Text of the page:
Working as an AmeriCorps VISTA means a lot of indirect service, i.e. sending a lot of emails, recruiting volunteers, compiling databases and reports, and generally spending too much time in front of a computer. Those rare moments of direct service are therefore a welcome change of pace–especially when the volunteering involves working with kids.
Yesterday I paired up with a spunky and precocious third-grader named Haley at the East End Community School for the 2010 MLK project piloted by the ever-creative VISTAs from University of Southern Maine and the staff of Learning Works. I hardly caught Haley’s name the first time she said it because she spoke so quietly and she quickly informed me: “I’m shy.”
Truth: Sometimes third-graders lie. Haley quite willingly talked my ear off for most of the hour that we worked together.
Together, we listened to MLK’s speech and followed along with a copy of the text. I asked Haley to underline the words that stood out to her as we listened and was fascinated to see her underline words like “dramatize,” “independence,” “history,” and “withering.” We went back through the words after the speech had ended and, after I explained the words that she didn’t know, she declared, “My favorite is ‘dramatize’–because I do that a lot.”
The classroom facilitator then laid out a series of photographs loosely related to MLK, Jr. (pictures of drums, people marching, hands and feet, etc.) and asked the students to each choose one that they liked. Haley, alas, took too long to decide which one she wanted and had very few choices left in the end. So few, in fact, that she eventually just refused to pick one because she didn’t like the choices that were left! I finally coaxed her into letting me pick one that we could talk about together.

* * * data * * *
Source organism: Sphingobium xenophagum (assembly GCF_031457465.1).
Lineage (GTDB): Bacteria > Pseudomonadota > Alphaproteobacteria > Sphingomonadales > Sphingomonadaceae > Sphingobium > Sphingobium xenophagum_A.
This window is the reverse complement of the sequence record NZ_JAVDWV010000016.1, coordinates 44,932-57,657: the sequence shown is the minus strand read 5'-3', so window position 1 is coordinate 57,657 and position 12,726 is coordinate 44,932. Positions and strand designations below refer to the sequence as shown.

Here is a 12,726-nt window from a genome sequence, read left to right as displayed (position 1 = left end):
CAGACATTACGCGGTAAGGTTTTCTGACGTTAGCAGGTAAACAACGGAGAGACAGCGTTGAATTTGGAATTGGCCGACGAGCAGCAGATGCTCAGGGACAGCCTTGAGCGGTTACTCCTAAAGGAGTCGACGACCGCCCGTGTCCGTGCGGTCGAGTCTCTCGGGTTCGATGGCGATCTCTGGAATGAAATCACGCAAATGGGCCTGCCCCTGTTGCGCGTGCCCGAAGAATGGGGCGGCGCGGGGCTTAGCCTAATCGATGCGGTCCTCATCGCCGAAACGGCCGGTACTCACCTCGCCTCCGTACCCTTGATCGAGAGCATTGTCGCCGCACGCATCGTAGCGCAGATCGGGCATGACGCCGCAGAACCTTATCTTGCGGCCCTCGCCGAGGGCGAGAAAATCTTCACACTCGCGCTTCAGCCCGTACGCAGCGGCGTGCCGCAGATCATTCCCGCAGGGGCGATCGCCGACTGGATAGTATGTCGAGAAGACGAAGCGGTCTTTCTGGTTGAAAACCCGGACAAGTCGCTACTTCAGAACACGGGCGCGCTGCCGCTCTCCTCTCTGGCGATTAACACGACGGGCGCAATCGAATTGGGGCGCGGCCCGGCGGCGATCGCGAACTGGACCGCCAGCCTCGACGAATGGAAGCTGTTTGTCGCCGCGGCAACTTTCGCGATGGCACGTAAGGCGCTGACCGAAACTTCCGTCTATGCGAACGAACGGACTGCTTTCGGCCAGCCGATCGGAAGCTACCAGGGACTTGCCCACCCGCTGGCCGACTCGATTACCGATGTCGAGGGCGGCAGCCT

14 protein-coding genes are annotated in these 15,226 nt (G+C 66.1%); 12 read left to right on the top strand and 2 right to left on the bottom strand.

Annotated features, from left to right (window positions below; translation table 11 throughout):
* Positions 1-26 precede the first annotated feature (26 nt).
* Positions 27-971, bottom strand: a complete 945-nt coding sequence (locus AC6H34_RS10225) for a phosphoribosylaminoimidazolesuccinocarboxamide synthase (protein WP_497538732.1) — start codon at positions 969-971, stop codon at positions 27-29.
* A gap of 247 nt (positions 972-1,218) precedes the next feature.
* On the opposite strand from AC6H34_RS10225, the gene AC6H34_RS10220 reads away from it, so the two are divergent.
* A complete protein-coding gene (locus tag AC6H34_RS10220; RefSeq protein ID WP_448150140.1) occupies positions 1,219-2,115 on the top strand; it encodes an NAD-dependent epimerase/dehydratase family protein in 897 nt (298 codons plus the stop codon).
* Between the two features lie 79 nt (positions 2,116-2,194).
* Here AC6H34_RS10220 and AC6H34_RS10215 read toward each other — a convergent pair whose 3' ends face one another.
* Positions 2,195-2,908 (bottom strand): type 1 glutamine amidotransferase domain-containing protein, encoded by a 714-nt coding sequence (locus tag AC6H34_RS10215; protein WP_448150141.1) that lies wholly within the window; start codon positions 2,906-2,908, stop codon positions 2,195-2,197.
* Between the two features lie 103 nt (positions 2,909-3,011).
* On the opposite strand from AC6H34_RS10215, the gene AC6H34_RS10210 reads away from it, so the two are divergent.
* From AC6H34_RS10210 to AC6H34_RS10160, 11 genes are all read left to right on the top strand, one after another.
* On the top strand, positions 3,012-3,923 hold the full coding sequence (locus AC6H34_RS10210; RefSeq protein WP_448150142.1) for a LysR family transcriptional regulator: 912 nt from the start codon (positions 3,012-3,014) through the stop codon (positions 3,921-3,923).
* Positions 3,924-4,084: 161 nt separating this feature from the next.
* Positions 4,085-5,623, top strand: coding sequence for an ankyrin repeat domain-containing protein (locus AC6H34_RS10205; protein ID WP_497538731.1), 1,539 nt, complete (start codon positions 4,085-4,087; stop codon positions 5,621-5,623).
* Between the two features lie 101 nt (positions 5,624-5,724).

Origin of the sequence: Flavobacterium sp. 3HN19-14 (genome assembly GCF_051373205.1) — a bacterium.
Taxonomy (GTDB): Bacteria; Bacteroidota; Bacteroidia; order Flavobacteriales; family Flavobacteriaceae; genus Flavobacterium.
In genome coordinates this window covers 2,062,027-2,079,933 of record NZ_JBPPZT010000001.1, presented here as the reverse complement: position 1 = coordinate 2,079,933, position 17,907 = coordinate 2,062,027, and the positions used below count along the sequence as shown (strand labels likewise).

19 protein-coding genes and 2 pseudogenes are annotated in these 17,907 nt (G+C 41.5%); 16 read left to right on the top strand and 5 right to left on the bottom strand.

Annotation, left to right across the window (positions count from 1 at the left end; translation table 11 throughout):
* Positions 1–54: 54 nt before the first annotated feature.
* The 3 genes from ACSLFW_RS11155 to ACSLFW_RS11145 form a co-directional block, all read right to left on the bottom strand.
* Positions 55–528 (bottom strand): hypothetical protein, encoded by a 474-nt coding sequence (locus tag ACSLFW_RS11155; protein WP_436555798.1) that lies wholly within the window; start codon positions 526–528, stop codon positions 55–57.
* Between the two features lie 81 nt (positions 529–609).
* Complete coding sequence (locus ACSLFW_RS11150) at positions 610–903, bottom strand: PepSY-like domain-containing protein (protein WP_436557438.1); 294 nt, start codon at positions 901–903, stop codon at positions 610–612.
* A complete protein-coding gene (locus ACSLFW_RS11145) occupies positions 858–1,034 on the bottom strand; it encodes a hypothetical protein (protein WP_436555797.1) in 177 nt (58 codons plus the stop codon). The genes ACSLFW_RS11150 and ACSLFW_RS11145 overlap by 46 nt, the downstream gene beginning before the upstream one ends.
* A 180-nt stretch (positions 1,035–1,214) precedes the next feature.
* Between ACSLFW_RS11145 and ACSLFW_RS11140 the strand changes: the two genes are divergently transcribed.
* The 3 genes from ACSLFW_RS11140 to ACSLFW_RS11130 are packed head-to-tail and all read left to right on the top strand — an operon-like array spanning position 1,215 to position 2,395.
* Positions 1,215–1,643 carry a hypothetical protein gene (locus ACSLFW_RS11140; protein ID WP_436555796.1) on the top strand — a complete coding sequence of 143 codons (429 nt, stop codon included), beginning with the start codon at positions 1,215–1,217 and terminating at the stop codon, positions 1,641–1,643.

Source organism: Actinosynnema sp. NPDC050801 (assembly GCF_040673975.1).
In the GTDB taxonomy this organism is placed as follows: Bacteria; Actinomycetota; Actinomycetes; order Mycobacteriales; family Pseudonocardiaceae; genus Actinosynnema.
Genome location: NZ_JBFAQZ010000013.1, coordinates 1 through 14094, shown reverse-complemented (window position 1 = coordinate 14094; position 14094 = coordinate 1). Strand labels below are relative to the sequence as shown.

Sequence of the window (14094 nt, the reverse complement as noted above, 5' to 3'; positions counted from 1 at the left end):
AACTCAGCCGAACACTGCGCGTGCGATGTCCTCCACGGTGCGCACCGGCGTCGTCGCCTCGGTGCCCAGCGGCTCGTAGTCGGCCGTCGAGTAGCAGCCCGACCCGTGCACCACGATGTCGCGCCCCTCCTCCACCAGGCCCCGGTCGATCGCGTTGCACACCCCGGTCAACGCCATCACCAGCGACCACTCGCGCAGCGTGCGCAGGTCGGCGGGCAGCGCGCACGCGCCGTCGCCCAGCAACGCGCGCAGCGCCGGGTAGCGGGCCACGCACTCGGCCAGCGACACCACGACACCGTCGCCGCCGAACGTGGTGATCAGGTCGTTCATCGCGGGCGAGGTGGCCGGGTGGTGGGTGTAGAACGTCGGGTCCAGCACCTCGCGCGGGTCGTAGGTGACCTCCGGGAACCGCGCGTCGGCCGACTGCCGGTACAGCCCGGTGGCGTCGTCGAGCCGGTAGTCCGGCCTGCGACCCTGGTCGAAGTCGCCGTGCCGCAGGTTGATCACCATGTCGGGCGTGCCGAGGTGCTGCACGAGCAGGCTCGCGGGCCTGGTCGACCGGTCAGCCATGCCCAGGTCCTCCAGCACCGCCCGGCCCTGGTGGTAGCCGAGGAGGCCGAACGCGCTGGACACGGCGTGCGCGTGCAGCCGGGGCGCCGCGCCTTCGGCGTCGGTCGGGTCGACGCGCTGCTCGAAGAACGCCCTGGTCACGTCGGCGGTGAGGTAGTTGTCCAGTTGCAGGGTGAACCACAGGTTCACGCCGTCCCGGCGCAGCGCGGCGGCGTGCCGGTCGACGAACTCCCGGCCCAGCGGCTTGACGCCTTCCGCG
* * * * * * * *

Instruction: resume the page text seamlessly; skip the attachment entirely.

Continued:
I have an affinity for pictures of feet, so I chose one that showed a pair of legs and feet pointed towards a well lit window (sorry, couldn’t find a copy to share). Haley was astounded. “Why’d you pick that one?! It’s freaking me out! It just makes me think of smelly feet!” Oh good. That’s inspirational.
With some prompting, I was able to get Haley to look at the photo again. “Okay,” I said, “can you tell me what you use your legs and feet for?” She thought a moment. “Walking. And running.” I asked if she thought her feet would get smelly if she walked a long way or ran a long way. Yup, that seemed right to her. So I queried, “Do you think people walked a long way to listen to this speech? Why would they do that when they knew their feet would get so smelly?” Haley, a kid who has grown up surrounded by talk of global warming, answered: “Because it doesn’t hurt the earth to walk and they were doing a good thing for the earth. Because Martin Luther King was doing a good thing.” Whoo hoo! She got it!
To finish off, I helped Haley compose a 6-word narrative to describe MLK’s work based on the words and photo we talked about. She counted off on her fingers “some people walked some people ran.” We raced into the line to write our narrative on the board and have our picture taken. Perfect, I thought as she wrote the words with a precise hand on the white board. Some people walked and some people ran to hear the “good thing” that this preacher was doing for the world. Absolutely perfect.